METAL CHURCH Guitarist's 'Horrible Realization' About The Music Business

March 22, 2016

Matt Coe of recently conducted an interview with METAL CHURCH guitarist Kurdt Vanderhoof. A few excerpts from the chat follow below. When Ronny Munroe left METAL CHURCH in 2014, how did the process flesh out with getting Mike Howe back on vocals? As I've read in other interviews that if you weren't able to get him back on board, there would be no more METAL CHURCH in that sense…

Vanderhoof: Well, yes. It was literally a week to the day about a year ago I contacted Mike about working on a little side project that I was working on with Nigel [Glockler] from SAXON, and planning on doing at the time. We were trying to kick around singers and I hadn't spoken to Mike in a while, so I reached out to say "hey" and see if he would be interested in doing something, what his involvement was in the music business was, etc. He was open to the idea. We caught up on life, and literally a week to the day, we found ourselves in need of a singer for METAL CHURCH. So now it was, "Forget about the side project. How would you like to be the singer again for METAL CHURCH?" He was very open to that. We took things step by step and we didn't jump right in. We started writing songs and he didn't want to just do it to do it; he wanted to make sure the songs and the record would be as good as it could be. He wanted to get a feel for the new music business model and the way we do business now, step by step. Did fear ever set in when you had to replace David Wayne with Mike for "Blessing In Disguise"? Especially coming off of a period where "Watch The Children Pray" was in heavy rotation on MTV…?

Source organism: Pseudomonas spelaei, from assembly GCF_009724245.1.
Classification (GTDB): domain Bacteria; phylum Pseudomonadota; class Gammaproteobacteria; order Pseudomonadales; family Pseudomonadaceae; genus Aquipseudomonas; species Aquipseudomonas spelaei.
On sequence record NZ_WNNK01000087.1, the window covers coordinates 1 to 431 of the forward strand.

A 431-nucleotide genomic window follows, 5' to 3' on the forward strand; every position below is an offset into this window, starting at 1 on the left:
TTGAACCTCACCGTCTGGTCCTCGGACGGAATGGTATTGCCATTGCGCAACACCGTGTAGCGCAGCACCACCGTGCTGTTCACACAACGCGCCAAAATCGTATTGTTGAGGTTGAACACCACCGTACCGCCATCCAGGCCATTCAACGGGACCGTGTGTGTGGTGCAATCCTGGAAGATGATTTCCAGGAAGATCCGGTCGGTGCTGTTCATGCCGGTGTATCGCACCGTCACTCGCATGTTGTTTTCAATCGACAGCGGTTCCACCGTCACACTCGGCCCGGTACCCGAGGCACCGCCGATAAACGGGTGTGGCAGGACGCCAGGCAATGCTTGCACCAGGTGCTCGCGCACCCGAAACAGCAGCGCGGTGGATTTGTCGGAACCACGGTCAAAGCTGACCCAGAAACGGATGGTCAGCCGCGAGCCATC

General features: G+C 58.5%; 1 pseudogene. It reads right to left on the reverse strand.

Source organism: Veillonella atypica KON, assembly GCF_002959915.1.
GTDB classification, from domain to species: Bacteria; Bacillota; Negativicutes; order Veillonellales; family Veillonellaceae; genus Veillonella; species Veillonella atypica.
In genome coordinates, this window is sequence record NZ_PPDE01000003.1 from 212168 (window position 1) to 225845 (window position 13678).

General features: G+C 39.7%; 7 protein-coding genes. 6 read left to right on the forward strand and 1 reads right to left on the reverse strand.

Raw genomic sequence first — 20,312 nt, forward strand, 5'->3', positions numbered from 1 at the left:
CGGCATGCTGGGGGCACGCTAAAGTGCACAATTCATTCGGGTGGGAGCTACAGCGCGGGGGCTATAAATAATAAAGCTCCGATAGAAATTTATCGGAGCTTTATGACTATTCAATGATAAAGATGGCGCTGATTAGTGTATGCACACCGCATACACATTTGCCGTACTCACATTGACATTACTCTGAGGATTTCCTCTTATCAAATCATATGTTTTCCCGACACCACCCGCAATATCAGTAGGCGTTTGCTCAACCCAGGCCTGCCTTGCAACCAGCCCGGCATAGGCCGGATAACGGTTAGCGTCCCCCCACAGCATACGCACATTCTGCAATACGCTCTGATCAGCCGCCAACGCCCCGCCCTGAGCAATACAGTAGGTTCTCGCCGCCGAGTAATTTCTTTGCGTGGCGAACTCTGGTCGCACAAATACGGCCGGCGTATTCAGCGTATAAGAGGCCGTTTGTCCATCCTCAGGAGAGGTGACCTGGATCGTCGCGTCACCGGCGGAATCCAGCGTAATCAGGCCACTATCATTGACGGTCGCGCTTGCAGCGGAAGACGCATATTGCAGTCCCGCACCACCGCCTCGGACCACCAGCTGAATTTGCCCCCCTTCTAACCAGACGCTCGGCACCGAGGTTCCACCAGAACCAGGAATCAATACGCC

Vanderhoof: Was there fear of bringing Mike in? Not really, because the situation with David had gotten so bad that's why we had to bring a new singer in. If you imagine a band that's taking off and we are going up and then it got bad enough to where we had to fire our singer. We knew we had to fix it, the band would not have been able to continue so that's why we replaced him. It helped the band. What was the toughest thing for you to handle during the first ascension of METAL CHURCH popularity in the 1980s?

Vanderhoof: For me, coming to the realization of how the music business worked back then. And the whole notion of being in a rock band, you get to be your own boss — turns out that wasn't the case. You ended up working for the record company, and they were taking all your money. Even though they were giving you money and advancing you money, it was all recoupable. You had to sell bunches and bunches of records or you didn't make any money at all. It was a horrible thing and a horrible realization for me, that I'm achieving my dreams and I'm miserable. They put you on the road and keep you busy, and give you enough money to keep doing it and let you think you are being a rock star, until you grow up and come home to realize you don't have anything. So coupled with that fact that after we did "The Dark" album, I found myself wanting to really learn about making records, engineering, and production, so that's when I started building my own recording studio and going down that path. It's why I left the band but continued to work with them in the studio recording and writing songs. I wanted to learn to make records. Playing live is great and I love it, but there is a lot of dead time on the road. The other 22 hours a day can get pretty boring. I knew that for me to stay in the industry and be in control of my work, I had to learn how to do it myself. I had a premonition that led me to here now. How do you view the metal scene currently in comparison to the 1980s and 1990s?

Vanderhoof: I think if people are into the metal thing they are probably in a place where they've learned how to play properly. I blame the '90s for when metal was unhip and playing ability went out the window. I think there's a repercussion for that, and rap and hip-hop that is very computer-generated is doing a lot of damage to the artform of music as far as having kids learning to play an instrument and learning to play it well. There is no musicality in sampling and talking — it's put the bar low. The kids that follow actual metal and rock, if they follow the craft and don't want an easy way out, I think they will keep this alive. I worry about it but there are enough kids that are starting to get it, they will pick up the mantle and start running with it. There are bands that draw off the same influences that I did and create new music.

Read the entire interview at


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